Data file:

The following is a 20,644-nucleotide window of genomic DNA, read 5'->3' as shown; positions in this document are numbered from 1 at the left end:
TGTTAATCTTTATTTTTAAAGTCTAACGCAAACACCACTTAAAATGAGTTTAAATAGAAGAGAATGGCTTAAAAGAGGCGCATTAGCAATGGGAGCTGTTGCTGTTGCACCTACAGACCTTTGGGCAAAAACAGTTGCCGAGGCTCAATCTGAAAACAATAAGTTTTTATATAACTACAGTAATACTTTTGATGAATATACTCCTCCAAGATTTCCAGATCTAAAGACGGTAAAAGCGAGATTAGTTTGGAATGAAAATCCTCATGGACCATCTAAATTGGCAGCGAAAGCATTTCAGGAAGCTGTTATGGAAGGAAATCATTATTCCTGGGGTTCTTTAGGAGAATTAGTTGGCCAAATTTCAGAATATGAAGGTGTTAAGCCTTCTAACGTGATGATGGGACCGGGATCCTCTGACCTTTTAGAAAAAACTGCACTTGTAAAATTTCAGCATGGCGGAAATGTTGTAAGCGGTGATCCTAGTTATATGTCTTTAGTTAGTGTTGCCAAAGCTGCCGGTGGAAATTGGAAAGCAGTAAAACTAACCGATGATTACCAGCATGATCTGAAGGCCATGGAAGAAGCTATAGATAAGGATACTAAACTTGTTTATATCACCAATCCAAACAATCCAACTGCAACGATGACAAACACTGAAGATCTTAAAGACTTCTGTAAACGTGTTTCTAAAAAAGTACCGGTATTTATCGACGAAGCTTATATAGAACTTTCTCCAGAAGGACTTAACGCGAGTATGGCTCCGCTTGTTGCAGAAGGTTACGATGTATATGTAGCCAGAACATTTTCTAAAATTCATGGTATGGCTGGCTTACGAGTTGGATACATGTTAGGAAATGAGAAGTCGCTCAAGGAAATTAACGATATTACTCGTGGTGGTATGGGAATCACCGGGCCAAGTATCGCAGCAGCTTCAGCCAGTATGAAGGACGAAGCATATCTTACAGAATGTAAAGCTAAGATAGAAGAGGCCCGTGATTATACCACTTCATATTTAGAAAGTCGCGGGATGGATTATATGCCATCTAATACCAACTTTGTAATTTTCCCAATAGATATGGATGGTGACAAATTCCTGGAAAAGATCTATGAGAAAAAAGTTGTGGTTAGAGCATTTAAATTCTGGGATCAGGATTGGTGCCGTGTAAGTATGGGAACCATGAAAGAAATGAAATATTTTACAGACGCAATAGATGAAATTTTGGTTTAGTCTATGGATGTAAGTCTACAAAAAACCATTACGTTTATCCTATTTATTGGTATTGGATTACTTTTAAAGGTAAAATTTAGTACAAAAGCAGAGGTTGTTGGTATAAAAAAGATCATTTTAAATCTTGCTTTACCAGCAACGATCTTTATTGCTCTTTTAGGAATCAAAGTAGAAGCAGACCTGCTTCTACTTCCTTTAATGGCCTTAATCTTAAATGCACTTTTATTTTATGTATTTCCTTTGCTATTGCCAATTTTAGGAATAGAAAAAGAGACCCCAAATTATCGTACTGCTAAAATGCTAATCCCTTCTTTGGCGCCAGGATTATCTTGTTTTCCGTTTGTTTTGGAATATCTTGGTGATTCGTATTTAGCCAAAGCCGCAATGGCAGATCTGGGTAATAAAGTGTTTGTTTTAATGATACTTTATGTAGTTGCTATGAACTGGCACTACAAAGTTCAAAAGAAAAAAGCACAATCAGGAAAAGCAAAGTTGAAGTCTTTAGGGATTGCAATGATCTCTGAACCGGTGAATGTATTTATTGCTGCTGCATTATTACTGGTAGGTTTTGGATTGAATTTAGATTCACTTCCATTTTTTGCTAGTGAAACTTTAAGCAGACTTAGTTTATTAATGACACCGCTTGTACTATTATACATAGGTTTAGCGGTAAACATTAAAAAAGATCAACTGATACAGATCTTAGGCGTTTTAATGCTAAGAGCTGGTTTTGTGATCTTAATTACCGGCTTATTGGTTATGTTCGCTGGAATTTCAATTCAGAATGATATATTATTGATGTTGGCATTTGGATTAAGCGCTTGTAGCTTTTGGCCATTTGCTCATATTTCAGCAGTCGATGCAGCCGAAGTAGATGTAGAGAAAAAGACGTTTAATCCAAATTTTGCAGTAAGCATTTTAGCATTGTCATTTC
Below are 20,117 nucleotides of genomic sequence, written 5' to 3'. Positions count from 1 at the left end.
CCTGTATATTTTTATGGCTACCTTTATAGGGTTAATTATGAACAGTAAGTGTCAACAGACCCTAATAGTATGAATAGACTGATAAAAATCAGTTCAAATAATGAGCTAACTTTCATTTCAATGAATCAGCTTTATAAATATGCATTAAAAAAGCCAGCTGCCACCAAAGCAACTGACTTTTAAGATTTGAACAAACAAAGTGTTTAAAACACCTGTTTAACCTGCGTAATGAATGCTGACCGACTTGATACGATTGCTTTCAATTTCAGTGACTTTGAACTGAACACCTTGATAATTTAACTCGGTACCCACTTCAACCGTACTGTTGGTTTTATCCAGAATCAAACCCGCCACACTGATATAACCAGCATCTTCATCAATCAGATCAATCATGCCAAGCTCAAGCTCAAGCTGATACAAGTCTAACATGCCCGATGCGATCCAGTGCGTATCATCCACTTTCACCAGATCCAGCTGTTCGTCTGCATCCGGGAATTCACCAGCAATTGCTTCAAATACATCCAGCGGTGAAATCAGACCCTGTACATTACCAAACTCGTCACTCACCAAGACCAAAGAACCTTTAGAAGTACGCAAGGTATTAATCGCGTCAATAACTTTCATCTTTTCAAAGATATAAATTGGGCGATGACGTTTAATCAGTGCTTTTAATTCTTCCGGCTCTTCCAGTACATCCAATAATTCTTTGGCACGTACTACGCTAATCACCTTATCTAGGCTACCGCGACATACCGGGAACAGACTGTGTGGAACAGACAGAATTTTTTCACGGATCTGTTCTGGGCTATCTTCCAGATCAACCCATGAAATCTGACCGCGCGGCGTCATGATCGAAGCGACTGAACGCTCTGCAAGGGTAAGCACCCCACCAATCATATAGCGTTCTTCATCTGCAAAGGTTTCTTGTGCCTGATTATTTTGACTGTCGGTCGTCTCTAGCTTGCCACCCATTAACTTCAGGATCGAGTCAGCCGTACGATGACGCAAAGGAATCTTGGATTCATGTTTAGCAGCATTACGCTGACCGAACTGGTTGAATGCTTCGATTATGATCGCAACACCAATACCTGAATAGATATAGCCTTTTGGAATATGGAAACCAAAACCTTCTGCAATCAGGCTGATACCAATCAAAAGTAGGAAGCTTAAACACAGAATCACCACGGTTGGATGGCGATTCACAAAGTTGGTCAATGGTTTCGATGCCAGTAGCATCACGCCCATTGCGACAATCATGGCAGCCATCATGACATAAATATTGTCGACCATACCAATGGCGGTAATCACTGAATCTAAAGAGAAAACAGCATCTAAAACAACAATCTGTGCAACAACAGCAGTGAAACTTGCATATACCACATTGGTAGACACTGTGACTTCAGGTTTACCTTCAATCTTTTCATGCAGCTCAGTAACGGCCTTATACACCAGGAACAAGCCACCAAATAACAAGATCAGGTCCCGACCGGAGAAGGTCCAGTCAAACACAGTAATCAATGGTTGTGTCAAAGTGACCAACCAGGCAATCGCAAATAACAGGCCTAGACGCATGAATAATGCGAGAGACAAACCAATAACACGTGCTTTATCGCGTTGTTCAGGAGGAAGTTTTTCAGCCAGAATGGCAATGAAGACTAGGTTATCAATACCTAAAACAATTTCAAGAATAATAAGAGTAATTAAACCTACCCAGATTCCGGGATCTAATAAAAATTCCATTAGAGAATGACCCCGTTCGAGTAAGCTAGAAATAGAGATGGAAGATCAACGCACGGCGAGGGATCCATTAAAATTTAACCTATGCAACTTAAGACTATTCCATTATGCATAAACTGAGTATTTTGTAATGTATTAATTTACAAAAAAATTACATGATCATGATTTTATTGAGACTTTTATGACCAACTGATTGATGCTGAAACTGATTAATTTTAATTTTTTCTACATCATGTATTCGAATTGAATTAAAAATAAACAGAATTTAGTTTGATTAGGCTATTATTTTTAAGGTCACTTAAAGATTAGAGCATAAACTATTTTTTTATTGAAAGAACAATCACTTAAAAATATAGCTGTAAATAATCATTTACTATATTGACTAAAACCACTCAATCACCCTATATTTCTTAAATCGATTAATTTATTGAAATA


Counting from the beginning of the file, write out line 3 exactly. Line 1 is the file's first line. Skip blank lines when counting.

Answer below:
Below are 20,117 nucleotides of genomic sequence, written 5' to 3'. Positions count from 1 at the left end.